As a leader, if I expect my team to do their best work, then it’s my responsibility to create the most ideal environment for them to do that work. Part of it is respecting who they are as professionals. Another part is I have an affection for everyone on my team. I genuinely love, admire, and respect every single person on my team. That mutual understanding is what creates the space for them to do their best work. That’s been a bit of a gift in terms of the mindset that I’ve carried into this role.As a leader, if you expect your team to do their best work, then it is your responsibility to create the most ideal environment for them to do that work. Click To Tweet
That’s a huge gift, valuing people and telling them that you value them in several different ways. It’s not always money, praise, and time. It’s all the faith. We will leave it on that note. Value your teams, everybody, more than you think. Probably expressing yourself more is a better way to say it because I don’t know too many leaders that don’t value their teams. Thank you for joining us. For those of you that are tuning in, if you like the show, please leave us a review, and subscribe wherever you’re tuning in to this. It helps us spread the word. We will see you next time.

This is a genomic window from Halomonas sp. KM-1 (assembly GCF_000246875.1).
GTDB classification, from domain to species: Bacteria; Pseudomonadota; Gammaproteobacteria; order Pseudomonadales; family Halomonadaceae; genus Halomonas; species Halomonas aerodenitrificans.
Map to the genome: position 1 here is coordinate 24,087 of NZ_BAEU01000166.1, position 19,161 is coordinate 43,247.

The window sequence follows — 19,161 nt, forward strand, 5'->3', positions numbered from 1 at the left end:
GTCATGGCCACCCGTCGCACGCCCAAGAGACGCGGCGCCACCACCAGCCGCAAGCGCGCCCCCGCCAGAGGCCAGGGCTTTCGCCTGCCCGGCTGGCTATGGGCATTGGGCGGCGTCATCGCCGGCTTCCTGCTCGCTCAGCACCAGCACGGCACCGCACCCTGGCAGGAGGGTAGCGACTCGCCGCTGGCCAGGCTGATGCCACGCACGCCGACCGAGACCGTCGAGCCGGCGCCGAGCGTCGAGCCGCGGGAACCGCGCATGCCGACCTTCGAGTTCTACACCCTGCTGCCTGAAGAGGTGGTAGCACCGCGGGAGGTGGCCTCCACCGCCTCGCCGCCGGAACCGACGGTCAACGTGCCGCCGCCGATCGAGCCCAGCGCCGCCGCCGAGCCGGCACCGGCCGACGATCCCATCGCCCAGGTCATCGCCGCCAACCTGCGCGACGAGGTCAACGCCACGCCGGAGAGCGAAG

About Amanda Moriuchi
Amanda Moriuchi is the CEO of one of the most successful female-owned tech development firms in the world. With nearly two decades of experience working with premier startups, Fortune 500 companies, government agencies, and nonprofits, she wears her passion for helping clients access and apply the breakthrough benefits of technology on her sleeve.
With hundreds of clients and nearly 1,000 custom applications to her credit, her insights have been featured in numerous major media outlets, including the likes of Forbes and Yahoo Finance. She has been recognized by Denver Business Journal as a 40 Under 40 leader, as a back-to-back finalist for the annual APEX CEO of the Year Awards, and for the company’s myColorado app designation as Project of the Year by the Colorado Technology Association. Her company is a top 1000 global company as rated by Clutch.